[No: LVI | By Viveka Hansen]
In the monograph The Textile History of Whitby 1700-1914, my brief introduction of earlier periods touched upon the long history of Whitby Abbey. This post will give some further thoughts, studied via a preserved early 14th century embroidery that once was believed to have been part of the liturgical textiles of the abbey, and a book written by Lionel Charlton in the 1770s. The brief discussion will particularly focus on two men’s interest in the Medieval period – from an 18th century as well as a 1920s perspective – which gives us a glimpse of textile depictions in connection to the Medieval Whitby Abbey.The museum (V&A) is describing the well-preserved embroidery with the height of 24,5 cm and breadth of 25,5 cm as follows: ‘Square panel, probably from a burse, depicting the Crucifixion with the Virgin and St John enclosed within a barbed quatrefoil. Figures embroidered in silk in split stitch against a background of underside couched silver-gilt thread. Underdrawing visible in worn areas, particularly Christ’s body. All four edges are unfinished. Unlined. Tiny rusted pinholes at each corner. Colours fresh on back.’ A “burse” is noted in the Oxford Dictionary as ‘a flat, square, fabric-covered case in which a folded corporal cloth is carried to and from an altar in church’.
The burse fabric was bequeathed by Robert Elliot Pannett to the Victoria and Albert Museum in 1920. Robert Elliott Pannett (1834-1920) was a Whitby solicitor who held various positions in local government during his professional life. He was also for many years deeply engaged with the Whitby Lit. & Phil. Society of which he became a member in 1861 before serving on the Committee from 1862 to 1920. Due to Pannett’s very long historical commitment in the local Whitby area and that the former owner – the Cholmley family – for several generations lived at Abbey House closely situated to the abbey, together with the facts assembled by the V&A and Mrs. A. Christie in 1921, give evidence for that this exquisitely made silk and silver-gilt embroidery most probably had its origin in the Medieval Whitby Abbey.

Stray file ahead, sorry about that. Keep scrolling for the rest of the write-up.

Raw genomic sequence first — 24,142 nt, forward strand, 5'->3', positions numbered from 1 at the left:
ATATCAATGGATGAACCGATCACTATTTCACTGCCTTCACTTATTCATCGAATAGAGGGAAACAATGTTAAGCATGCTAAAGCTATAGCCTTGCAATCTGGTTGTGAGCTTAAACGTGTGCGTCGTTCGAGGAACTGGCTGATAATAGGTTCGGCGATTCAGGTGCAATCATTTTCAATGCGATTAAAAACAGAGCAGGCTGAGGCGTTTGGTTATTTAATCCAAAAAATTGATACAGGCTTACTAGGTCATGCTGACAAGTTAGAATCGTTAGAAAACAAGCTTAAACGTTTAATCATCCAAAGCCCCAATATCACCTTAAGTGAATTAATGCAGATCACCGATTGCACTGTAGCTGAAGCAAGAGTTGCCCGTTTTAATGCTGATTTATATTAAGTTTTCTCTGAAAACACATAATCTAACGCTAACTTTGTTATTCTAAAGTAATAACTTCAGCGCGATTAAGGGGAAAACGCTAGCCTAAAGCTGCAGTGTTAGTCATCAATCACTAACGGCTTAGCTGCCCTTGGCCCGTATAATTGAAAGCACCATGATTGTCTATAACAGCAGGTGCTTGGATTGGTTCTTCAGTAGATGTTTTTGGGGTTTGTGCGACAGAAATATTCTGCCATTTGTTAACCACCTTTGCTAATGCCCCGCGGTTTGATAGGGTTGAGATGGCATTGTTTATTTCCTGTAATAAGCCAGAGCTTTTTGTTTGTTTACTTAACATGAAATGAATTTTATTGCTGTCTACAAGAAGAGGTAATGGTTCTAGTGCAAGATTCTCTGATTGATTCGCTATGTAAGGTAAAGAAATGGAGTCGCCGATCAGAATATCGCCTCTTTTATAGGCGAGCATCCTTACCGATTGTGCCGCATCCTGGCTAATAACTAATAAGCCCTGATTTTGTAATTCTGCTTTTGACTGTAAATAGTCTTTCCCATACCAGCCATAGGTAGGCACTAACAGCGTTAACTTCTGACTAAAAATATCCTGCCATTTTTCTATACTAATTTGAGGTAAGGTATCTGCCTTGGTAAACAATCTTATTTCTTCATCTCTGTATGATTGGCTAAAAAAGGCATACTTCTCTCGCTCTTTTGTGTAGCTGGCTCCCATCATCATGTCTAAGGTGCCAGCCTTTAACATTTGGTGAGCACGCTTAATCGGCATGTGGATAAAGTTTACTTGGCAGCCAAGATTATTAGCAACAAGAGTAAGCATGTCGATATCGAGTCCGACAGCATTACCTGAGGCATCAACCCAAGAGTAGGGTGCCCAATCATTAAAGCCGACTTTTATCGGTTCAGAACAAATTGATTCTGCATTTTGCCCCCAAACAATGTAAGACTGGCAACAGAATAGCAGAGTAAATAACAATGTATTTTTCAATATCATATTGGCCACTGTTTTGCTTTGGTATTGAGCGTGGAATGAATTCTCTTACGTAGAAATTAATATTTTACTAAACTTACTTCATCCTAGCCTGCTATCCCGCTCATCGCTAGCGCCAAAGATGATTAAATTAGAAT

Hild’s Abbey and the Synod of Whitby were established already in 664 AD and during the next two hundred years until 867 AD a monastic settlement developed here. It was however not until around 1220 that the Gothic Abbey that survives as a ruin today was built; it served as an active monastic centre until it was abandoned following its forced dissolution in 1539.
Previous post in this series:
- Charlton, Lionel, The history of Whitby and of Whitby Abbey, York 1779.
- Hansen, Viveka, The Textile History of Whitby 1700-1914 – A lively coastal town between the North Sea and North York Moors’, London & Whitby 2015.For full list of Notes & Bibliography, pp 404-423. (Additionally: Research material from the period 2006-2014, including surplus photographs and various facts not possible to fit into the book)
- Victoria and Albert Museum (V&A), London (Online: Medieval embroidery).
- Christie, Archibald, ‘A New Early English Embroidery at the Victoria and Albert Museum’, The Burlington Magazine, vol. 39, pp. 8-10, 1921.
(The monograph The Textile History of Whitby 1700-1914 is available here: The IK Foundation)
PLEASE REFERENCE AS FOLLOWS:
Hansen, Viveka, ‘Two Textile remnants from the Medieval Whitby Abbey’, TEXTILIS (February 15, 2016); http://textilis.net/ (Accessed: Day/Month/Year)